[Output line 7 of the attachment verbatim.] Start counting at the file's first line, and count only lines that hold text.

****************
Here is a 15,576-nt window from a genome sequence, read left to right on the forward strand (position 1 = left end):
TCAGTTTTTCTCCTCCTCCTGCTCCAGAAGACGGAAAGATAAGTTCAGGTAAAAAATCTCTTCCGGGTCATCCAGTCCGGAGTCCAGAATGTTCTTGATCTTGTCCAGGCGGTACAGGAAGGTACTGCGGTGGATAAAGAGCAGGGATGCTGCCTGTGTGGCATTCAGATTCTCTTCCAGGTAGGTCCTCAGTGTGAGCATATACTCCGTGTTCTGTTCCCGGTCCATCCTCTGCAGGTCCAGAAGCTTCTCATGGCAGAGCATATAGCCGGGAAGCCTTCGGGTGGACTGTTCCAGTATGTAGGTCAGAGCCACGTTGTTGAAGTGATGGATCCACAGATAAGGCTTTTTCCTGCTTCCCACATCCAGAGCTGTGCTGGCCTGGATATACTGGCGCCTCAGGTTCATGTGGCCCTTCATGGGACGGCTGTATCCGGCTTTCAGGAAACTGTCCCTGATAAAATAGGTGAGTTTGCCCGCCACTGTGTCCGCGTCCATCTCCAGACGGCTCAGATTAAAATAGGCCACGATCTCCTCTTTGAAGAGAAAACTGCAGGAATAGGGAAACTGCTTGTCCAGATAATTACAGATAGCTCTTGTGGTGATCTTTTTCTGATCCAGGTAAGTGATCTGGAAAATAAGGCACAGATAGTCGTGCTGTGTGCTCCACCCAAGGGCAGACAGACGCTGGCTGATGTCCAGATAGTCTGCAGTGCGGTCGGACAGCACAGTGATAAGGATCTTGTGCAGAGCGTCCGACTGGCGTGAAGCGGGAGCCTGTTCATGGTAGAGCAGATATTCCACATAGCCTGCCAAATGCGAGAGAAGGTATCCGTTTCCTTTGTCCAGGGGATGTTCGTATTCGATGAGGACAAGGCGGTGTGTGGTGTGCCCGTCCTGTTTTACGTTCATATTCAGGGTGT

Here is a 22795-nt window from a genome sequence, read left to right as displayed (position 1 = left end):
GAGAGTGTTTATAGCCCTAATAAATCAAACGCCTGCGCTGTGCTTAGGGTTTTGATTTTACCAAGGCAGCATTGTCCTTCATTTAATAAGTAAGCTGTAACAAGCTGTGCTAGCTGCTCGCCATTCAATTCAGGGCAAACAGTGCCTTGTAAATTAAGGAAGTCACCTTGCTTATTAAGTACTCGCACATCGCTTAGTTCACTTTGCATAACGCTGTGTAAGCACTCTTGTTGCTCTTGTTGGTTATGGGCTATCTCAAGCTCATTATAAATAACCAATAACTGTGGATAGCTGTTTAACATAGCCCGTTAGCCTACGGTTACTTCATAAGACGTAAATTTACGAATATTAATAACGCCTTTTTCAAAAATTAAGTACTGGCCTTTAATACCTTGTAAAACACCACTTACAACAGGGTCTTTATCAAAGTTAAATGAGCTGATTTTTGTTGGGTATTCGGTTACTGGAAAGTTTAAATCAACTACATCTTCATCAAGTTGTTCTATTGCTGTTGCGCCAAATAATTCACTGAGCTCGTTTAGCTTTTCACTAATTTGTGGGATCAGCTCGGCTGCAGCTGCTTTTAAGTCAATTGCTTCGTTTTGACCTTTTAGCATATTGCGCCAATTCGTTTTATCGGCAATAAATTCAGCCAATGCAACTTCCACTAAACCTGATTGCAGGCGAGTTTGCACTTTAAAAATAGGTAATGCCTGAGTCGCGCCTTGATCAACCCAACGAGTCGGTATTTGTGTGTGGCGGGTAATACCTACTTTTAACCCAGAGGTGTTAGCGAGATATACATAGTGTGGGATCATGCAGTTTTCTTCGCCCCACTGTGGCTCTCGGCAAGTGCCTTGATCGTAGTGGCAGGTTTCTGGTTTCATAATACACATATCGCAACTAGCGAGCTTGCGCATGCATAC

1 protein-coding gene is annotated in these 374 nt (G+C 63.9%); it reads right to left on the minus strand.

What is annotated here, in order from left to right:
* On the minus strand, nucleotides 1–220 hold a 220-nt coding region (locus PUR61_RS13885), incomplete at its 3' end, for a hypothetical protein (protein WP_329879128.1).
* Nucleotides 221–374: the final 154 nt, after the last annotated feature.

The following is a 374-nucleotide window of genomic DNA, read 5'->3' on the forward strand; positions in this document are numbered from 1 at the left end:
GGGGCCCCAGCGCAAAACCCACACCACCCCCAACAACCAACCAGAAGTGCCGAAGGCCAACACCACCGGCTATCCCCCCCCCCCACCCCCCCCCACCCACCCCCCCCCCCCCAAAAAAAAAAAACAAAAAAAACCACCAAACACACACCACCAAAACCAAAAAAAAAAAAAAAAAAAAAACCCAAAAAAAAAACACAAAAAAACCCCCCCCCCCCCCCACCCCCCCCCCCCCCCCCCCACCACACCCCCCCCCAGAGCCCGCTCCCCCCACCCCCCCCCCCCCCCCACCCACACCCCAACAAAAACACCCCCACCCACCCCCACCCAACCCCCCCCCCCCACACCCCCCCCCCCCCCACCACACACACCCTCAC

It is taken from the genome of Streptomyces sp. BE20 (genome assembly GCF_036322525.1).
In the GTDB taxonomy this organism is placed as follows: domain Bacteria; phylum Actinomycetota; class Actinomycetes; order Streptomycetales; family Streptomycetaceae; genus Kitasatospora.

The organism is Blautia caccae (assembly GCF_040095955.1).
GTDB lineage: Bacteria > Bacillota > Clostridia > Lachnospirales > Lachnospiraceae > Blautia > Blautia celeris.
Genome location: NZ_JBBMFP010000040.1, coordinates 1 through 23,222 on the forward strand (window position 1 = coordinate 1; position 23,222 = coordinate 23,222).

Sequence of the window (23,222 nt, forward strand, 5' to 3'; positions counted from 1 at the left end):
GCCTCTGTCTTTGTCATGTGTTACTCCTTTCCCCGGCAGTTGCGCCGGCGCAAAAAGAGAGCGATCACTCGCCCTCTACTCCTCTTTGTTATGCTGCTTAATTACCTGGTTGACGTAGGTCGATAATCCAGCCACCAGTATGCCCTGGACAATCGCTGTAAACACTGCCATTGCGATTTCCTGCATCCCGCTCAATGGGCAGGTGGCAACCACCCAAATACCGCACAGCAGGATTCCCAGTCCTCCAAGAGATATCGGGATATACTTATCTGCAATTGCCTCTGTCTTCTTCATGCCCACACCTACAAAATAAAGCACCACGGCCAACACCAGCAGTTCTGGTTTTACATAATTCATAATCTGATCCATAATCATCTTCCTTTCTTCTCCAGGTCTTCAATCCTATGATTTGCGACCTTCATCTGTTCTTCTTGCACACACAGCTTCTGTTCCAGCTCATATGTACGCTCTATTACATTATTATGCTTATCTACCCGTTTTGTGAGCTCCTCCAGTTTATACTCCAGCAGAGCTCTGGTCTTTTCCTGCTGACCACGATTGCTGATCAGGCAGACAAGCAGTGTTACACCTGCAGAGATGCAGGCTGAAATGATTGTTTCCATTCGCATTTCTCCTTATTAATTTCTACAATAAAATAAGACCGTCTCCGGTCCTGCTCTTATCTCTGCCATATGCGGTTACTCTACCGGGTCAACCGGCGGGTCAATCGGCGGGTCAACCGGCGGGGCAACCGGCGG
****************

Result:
* On the minus strand, nucleotides 1–220 hold a 220-nt coding region (locus PUR61_RS13885), incomplete at its 3' end, for a hypothetical protein (protein WP_329879128.1).